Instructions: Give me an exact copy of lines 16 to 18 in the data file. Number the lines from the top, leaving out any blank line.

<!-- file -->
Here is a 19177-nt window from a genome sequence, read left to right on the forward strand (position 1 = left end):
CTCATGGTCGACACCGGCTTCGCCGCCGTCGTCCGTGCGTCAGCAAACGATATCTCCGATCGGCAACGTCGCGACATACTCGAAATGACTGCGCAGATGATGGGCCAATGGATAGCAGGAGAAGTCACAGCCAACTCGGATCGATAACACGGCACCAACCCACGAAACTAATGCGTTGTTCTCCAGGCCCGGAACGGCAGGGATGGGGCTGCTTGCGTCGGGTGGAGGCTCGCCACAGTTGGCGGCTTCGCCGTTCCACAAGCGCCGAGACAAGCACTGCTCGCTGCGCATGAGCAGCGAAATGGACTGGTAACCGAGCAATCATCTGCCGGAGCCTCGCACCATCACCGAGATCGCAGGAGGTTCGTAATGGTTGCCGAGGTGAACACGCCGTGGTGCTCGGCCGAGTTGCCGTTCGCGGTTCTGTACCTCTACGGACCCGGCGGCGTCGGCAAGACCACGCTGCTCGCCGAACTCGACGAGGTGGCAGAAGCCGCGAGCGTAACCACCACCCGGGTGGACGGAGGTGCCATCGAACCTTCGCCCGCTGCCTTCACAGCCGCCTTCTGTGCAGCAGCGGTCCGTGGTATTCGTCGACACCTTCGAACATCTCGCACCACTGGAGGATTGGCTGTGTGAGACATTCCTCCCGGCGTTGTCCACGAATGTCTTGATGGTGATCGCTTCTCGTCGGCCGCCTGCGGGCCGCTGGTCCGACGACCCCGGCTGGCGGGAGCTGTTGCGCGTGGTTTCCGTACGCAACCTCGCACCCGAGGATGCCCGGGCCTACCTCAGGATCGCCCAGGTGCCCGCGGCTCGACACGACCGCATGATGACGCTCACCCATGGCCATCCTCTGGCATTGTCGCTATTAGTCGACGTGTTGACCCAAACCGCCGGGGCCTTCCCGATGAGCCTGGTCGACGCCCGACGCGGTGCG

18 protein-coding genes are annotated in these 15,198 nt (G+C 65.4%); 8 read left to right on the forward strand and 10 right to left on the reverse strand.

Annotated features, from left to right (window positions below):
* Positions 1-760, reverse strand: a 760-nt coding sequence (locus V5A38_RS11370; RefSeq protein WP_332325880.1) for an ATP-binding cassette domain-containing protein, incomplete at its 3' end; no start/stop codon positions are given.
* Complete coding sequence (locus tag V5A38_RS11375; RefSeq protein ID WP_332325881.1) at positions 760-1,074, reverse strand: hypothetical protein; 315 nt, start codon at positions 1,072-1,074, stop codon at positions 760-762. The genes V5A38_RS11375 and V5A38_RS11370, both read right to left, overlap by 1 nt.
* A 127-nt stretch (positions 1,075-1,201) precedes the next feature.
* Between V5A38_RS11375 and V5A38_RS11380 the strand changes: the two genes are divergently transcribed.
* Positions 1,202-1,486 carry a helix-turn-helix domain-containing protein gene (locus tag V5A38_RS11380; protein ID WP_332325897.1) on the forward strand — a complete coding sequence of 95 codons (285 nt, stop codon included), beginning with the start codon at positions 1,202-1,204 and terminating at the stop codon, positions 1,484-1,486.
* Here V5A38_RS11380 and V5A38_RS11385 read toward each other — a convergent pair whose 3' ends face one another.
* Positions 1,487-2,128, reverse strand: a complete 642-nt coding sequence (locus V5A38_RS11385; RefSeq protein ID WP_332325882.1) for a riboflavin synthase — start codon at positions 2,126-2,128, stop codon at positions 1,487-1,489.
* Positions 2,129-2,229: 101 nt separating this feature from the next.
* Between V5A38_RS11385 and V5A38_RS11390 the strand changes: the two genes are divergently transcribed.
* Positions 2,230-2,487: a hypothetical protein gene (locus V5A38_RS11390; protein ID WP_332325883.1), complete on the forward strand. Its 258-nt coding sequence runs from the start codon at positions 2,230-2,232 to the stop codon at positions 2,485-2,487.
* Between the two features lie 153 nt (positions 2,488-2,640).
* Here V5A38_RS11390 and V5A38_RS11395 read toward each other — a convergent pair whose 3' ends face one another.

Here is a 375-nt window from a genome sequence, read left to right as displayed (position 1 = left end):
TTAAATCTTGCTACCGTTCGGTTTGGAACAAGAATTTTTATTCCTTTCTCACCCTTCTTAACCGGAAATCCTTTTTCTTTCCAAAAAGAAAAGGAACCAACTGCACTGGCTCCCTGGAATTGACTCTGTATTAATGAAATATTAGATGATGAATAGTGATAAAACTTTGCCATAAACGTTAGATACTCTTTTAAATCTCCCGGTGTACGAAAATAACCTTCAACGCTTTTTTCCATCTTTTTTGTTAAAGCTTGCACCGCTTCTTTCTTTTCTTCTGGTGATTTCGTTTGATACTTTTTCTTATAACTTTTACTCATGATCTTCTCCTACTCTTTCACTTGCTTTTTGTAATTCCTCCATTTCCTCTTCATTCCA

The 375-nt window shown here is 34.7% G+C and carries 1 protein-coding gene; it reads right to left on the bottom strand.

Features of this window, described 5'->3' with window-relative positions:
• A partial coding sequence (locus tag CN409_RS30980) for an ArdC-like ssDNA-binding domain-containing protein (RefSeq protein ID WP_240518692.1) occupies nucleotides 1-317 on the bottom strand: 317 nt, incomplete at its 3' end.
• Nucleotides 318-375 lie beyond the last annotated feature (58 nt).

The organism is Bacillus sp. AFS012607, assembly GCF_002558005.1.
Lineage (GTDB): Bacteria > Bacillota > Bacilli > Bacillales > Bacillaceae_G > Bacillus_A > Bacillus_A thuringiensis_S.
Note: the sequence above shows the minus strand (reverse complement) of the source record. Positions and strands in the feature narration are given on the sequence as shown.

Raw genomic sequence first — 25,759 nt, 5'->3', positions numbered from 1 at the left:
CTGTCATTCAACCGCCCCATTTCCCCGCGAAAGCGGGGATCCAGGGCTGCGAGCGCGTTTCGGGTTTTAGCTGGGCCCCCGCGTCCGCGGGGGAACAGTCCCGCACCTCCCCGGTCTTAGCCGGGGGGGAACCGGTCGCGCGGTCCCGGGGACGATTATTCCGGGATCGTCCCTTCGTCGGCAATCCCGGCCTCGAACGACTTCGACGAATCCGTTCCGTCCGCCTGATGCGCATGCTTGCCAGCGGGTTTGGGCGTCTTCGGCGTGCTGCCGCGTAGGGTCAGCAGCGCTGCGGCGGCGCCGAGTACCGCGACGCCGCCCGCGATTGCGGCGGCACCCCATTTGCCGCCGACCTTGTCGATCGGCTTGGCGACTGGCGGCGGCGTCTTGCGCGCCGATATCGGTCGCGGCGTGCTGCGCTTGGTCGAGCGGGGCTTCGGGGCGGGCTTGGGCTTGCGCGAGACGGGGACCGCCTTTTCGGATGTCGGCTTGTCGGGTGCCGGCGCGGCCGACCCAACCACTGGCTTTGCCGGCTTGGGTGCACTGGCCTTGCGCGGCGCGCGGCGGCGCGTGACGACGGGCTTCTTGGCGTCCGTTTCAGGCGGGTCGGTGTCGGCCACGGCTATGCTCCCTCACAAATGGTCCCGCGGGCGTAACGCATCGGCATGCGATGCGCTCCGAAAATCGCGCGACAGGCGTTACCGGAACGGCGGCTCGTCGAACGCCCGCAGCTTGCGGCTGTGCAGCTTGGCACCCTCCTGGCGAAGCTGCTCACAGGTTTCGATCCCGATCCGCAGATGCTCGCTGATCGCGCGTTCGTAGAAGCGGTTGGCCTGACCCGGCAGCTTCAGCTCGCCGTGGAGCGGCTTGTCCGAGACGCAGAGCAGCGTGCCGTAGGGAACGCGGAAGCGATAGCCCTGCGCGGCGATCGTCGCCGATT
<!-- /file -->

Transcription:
* Here V5A38_RS11390 and V5A38_RS11395 read toward each other — a convergent pair whose 3' ends face one another.

Here is a 375-nt window from a genome sequence, read left to right as displayed (position 1 = left end):
TTAAATCTTGCTACCGTTCGGTTTGGAACAAGAATTTTTATTCCTTTCTCACCCTTCTTAACCGGAAATCCTTTTTCTTTCCAAAAAGAAAAGGAACCAACTGCACTGGCTCCCTGGAATTGACTCTGTATTAATGAAATATTAGATGATGAATAGTGATAAAACTTTGCCATAAACGTTAGATACTCTTTTAAATCTCCCGGTGTACGAAAATAACCTTCAACGCTTTTTTCCATCTTTTTTGTTAAAGCTTGCACCGCTTCTTTCTTTTCTTCTGGTGATTTCGTTTGATACTTTTTCTTATAACTTTTACTCATGATCTTCTCCTACTCTTTCACTTGCTTTTTGTAATTCCTCCATTTCCTCTTCATTCCA